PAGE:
‘Brain-fog’ and other neurological symptoms

On a really bad day, I used to slur my words (so much so I apparently sounded drunk), forget really simple and usually memorable bits of information, forget vocabulary, experience balance problems, ringing in the ears, and so it continues.

Click here for more on brain fog.

Everyone is different, but for me, these were the worst symptoms. For a more extensive list, please visit ME CFS Australia’s website. Even now, if I haven’t been looking after myself properly, I very occasionally slur my words at night, but that rarely happens. As soon as it does, I know I have to slow things down and put myself first.

Please feel free to share your main symptoms in the comments below. It might feel sometimes like you’re alone, but you’re never alone. Please become part of our community through the Facebook page and we can help each other.

Love and rest,


Click here for more on diagnosing CFS and click here for some advice on dealing with doctors.

  10 Responses to “Symptoms of CFS”

  1. Thanks for sharing!

    • Thank you so much for reading!

      • Reading this made me cry and cry! Someone has said exactly how I feel and how it has been for the last year! To hear someone else say it made me feel better if that makes sense, even though the symptoms can be so bad at times! Someone else gets it! Thank you ! I shall be reading this every day! Every symptom you have saidis exactly how I feel and I can never put t into words due to the brain fog that goes with this condition!

        • Oh Janice- I’m so sorry to have made you cry! I’m so glad though that you now know you’re not alone and that other people can understand exactly what it is you’re going through, all of it! Thank you so much for sharing Janice- hope you enjoy the site!

          Love, Katie xx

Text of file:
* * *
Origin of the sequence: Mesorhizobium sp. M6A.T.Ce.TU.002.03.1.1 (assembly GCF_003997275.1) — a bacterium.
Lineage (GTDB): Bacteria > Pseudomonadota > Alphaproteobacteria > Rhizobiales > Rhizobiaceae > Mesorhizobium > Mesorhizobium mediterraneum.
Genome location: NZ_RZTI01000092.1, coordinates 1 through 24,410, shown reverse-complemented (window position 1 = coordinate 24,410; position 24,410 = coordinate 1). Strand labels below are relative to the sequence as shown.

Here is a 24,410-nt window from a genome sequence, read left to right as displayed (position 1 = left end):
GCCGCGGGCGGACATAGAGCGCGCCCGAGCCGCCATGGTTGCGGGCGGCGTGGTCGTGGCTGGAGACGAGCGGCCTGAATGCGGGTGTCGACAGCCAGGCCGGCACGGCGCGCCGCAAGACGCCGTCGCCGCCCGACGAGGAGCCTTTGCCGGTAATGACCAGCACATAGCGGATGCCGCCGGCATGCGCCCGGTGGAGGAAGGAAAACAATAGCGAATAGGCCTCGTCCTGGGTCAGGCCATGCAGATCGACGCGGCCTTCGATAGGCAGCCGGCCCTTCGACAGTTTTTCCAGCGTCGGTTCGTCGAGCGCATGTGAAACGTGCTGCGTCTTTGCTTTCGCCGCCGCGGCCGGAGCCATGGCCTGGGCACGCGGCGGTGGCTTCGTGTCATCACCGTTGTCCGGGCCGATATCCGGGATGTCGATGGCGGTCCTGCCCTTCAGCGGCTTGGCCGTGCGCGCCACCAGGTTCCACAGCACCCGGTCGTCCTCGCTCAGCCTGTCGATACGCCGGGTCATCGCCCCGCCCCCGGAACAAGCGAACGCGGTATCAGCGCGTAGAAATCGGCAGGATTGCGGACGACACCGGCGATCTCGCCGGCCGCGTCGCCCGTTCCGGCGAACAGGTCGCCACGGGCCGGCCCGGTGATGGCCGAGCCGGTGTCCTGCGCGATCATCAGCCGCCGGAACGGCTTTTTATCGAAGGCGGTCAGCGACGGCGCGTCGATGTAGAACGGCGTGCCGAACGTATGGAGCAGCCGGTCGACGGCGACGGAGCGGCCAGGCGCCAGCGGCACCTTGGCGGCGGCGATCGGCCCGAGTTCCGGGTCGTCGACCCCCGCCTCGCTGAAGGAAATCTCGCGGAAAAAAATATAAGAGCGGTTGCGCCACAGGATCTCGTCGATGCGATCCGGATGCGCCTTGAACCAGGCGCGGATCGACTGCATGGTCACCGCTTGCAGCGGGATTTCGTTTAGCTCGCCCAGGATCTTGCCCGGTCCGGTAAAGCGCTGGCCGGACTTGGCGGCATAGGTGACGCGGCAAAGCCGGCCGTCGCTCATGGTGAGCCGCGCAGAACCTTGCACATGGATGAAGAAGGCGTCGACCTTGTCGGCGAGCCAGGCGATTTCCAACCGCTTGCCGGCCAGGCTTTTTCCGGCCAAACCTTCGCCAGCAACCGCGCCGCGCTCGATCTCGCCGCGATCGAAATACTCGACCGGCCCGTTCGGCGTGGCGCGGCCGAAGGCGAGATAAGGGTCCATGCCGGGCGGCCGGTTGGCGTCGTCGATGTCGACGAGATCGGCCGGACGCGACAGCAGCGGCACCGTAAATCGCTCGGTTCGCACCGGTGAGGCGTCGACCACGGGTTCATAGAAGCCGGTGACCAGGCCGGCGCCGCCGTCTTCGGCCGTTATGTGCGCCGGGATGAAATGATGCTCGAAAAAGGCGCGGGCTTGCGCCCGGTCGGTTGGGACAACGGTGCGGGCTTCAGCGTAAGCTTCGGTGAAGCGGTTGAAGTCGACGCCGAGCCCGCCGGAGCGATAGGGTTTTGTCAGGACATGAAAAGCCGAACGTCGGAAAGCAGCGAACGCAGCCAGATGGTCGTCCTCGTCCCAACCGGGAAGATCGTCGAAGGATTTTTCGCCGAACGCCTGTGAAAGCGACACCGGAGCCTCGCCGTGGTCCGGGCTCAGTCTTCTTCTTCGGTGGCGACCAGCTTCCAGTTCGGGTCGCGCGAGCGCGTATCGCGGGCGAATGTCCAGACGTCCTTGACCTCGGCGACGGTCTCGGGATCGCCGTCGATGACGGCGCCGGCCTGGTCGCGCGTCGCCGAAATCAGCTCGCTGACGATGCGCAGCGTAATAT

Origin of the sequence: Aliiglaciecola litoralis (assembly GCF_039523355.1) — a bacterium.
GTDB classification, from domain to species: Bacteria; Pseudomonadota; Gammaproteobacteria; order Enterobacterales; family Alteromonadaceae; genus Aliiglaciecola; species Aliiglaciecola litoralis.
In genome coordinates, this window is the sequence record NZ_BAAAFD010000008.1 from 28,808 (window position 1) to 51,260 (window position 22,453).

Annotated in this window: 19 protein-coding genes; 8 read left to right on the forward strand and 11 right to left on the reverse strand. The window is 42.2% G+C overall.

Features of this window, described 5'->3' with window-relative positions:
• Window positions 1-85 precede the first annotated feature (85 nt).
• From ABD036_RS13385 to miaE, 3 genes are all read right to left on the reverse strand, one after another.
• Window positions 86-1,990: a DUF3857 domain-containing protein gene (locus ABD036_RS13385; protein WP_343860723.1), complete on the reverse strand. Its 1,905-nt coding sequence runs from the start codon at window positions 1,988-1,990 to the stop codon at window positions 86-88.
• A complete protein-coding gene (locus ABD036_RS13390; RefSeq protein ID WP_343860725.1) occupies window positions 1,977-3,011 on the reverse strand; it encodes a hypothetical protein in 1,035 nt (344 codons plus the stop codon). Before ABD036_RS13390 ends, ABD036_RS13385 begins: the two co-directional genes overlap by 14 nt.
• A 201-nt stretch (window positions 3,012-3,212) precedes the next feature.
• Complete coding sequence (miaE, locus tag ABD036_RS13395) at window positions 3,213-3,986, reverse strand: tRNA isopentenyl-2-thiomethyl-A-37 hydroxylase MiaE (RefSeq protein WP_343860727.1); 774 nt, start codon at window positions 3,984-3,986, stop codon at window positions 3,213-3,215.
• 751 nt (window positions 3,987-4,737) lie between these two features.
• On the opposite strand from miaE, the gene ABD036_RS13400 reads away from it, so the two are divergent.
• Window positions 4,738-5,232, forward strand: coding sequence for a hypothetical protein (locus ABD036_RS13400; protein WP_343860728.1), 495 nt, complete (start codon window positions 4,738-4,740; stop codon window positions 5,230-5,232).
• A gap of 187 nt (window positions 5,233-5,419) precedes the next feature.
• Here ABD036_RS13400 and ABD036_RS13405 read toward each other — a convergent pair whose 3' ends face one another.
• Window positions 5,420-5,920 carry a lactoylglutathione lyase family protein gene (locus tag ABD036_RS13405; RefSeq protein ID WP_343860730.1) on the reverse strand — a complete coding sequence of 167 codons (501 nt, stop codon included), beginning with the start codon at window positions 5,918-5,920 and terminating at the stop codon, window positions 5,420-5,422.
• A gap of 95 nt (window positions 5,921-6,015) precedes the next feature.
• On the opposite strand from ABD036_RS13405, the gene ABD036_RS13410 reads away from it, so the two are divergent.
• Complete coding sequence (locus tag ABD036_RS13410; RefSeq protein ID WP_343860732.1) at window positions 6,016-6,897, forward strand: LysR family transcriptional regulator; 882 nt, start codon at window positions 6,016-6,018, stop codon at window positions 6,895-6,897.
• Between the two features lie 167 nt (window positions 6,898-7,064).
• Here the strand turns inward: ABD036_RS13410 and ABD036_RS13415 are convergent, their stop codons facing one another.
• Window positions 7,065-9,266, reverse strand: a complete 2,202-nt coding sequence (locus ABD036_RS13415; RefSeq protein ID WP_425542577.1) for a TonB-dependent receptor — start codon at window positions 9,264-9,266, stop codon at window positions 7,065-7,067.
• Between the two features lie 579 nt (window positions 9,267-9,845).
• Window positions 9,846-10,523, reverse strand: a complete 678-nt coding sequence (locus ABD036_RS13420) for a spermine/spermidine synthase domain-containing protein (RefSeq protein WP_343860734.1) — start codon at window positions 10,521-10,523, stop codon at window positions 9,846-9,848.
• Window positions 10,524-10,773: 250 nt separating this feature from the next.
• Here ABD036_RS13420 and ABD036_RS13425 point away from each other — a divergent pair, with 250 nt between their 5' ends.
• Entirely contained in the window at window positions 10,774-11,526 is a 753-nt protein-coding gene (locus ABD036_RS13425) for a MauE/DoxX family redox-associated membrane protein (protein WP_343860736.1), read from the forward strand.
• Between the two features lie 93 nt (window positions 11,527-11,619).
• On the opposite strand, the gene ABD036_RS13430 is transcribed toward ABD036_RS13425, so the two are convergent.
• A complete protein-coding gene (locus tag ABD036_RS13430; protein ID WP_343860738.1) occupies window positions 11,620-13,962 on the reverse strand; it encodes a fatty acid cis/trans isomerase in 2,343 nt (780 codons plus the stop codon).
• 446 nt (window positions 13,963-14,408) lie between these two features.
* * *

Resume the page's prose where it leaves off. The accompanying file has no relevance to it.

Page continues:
2. Thank you for this I did feel very alone. One of my symptoms that seems to recur is shortness of breath and this odd “pulling” feeling in my chest. I used to go to the ER but the X-rays never showed anything so now I don’t panic but the headaches and feeling like I have a flu when I don’t is so frustrating. I do tak a lot of salt baths with lavender that seems to help if anyone else is feeling this!!

    • Grace, I used to get this feeling too, especially early in the morning after moving into my day. I now know that it was a little bit of anxiety. Lavender is just incredible- I use it constantly!

      Take care my love, xxx

      • Thanks Katie. I’ve just had a relapse after being ok for 5 months. I started to exercise and try to get back to normal living and now, it’s come back mom hoping this relapse is short and thanks for putting together a really helpful blog. Just knowing others have recovered from cfs gives me hope. Have a great day.

  3. Great article. Exactly how I spend every day. Retired at age 53 because of it. My doctor had no clue and labelled me a whiner and told me to never come back.
    Fed up with living like this though. It’s never ending.

    • I’m so sorry to hear that your doctor wasn’t very understanding, Dave- it’s happened to a lot of people. It can feel never-ending- it’s a frustrating illness to say the least! x